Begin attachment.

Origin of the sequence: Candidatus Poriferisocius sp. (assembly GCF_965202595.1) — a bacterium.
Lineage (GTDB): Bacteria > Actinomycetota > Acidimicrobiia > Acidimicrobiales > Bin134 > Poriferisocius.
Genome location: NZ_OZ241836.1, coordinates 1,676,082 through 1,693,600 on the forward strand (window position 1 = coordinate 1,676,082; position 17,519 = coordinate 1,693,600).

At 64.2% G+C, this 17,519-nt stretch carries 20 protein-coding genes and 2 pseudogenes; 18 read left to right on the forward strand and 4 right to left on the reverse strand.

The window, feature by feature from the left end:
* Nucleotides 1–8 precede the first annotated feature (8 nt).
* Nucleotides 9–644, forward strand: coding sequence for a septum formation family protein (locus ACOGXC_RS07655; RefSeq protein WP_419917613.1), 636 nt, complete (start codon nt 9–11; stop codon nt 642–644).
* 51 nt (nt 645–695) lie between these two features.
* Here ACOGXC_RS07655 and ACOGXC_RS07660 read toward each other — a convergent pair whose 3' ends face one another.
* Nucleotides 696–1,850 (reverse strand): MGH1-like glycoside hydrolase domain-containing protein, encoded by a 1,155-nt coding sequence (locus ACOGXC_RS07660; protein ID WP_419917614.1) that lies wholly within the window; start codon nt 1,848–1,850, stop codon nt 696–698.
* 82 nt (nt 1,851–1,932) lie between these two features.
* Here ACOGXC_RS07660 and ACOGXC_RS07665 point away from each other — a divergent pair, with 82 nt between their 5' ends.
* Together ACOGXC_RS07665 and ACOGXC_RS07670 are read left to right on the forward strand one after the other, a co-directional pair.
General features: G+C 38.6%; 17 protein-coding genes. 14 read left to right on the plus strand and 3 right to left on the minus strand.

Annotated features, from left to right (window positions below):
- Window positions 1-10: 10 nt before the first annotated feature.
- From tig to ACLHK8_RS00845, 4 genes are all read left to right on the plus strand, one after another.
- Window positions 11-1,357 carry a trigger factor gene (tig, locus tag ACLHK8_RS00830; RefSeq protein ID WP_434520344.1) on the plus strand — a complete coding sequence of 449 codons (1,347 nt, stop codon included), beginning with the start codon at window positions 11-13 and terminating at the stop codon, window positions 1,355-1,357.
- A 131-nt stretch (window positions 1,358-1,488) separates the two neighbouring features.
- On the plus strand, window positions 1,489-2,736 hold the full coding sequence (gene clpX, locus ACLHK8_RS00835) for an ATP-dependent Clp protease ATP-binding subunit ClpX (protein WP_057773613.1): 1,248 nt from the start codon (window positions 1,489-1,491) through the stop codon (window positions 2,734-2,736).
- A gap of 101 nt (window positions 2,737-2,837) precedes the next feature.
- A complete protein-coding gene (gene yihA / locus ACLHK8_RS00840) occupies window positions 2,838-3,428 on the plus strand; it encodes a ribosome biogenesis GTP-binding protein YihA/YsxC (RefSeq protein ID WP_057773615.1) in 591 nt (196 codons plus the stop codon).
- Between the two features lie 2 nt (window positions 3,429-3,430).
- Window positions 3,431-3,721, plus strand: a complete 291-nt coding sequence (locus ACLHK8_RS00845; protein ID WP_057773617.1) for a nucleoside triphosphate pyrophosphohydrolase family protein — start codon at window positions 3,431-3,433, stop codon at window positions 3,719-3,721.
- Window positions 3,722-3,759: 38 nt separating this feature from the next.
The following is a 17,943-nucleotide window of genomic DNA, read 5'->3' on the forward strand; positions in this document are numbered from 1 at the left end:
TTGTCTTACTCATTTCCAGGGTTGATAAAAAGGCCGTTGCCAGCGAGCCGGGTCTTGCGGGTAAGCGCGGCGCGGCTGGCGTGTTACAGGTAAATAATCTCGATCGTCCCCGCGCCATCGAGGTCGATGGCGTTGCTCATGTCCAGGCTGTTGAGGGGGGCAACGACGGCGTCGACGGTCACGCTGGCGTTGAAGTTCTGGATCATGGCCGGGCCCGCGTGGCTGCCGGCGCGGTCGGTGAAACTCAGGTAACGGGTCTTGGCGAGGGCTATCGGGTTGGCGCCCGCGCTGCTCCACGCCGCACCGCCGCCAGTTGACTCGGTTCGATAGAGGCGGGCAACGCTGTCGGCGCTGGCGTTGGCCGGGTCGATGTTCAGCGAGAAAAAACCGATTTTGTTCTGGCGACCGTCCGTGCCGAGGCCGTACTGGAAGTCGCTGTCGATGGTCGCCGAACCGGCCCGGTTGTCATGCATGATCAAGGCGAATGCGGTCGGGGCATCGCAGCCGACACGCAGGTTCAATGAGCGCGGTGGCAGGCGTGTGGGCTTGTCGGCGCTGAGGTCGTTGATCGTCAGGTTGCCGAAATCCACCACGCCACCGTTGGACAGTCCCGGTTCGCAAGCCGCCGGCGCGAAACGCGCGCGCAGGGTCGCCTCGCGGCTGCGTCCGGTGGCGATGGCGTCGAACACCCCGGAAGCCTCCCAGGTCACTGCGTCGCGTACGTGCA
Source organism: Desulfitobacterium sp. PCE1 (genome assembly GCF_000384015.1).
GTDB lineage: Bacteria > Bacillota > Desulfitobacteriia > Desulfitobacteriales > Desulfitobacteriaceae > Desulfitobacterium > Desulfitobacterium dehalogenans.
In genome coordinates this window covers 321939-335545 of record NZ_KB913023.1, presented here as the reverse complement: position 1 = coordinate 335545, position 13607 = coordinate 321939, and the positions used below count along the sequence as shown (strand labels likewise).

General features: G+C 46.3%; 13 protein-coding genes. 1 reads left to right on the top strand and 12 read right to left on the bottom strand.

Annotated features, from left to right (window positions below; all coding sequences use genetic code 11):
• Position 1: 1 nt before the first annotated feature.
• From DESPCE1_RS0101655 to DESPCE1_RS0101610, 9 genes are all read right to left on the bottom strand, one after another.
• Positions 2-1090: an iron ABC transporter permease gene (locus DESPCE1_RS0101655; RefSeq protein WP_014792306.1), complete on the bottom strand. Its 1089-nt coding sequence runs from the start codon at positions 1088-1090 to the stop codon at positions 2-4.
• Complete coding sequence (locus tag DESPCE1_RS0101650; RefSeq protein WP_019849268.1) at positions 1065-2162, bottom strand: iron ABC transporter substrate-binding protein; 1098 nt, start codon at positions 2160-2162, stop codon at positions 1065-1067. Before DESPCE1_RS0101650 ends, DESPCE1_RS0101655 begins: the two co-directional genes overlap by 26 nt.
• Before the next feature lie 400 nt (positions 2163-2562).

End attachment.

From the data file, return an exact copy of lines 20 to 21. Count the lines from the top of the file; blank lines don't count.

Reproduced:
- On the plus strand, window positions 1,489-2,736 hold the full coding sequence (gene clpX, locus ACLHK8_RS00835) for an ATP-dependent Clp protease ATP-binding subunit ClpX (protein WP_057773613.1): 1,248 nt from the start codon (window positions 1,489-1,491) through the stop codon (window positions 2,734-2,736).
- A gap of 101 nt (window positions 2,737-2,837) precedes the next feature.